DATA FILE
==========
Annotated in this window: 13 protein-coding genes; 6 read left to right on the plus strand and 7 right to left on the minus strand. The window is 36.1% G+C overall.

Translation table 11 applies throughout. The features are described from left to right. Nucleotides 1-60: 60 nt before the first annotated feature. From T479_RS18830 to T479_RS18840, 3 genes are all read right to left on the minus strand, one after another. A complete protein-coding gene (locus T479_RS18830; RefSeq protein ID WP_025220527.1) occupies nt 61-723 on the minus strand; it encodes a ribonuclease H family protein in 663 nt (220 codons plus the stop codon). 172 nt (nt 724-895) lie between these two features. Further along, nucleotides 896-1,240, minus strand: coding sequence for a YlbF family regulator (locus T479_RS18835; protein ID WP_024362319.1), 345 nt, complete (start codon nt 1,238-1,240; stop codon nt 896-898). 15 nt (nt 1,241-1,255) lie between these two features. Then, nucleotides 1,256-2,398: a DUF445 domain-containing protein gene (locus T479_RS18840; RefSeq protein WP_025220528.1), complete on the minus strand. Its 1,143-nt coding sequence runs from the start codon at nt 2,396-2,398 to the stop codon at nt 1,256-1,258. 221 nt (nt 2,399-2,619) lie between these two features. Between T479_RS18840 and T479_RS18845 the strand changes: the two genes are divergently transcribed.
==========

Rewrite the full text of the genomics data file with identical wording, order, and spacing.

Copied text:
Annotated in this window: 13 protein-coding genes; 6 read left to right on the plus strand and 7 right to left on the minus strand. The window is 36.1% G+C overall.

Translation table 11 applies throughout. The features are described from left to right. Nucleotides 1-60: 60 nt before the first annotated feature. From T479_RS18830 to T479_RS18840, 3 genes are all read right to left on the minus strand, one after another. A complete protein-coding gene (locus T479_RS18830; RefSeq protein ID WP_025220527.1) occupies nt 61-723 on the minus strand; it encodes a ribonuclease H family protein in 663 nt (220 codons plus the stop codon). 172 nt (nt 724-895) lie between these two features. Further along, nucleotides 896-1,240, minus strand: coding sequence for a YlbF family regulator (locus T479_RS18835; protein ID WP_024362319.1), 345 nt, complete (start codon nt 1,238-1,240; stop codon nt 896-898). 15 nt (nt 1,241-1,255) lie between these two features. Then, nucleotides 1,256-2,398: a DUF445 domain-containing protein gene (locus T479_RS18840; RefSeq protein WP_025220528.1), complete on the minus strand. Its 1,143-nt coding sequence runs from the start codon at nt 2,396-2,398 to the stop codon at nt 1,256-1,258. 221 nt (nt 2,399-2,619) lie between these two features. Between T479_RS18840 and T479_RS18845 the strand changes: the two genes are divergently transcribed.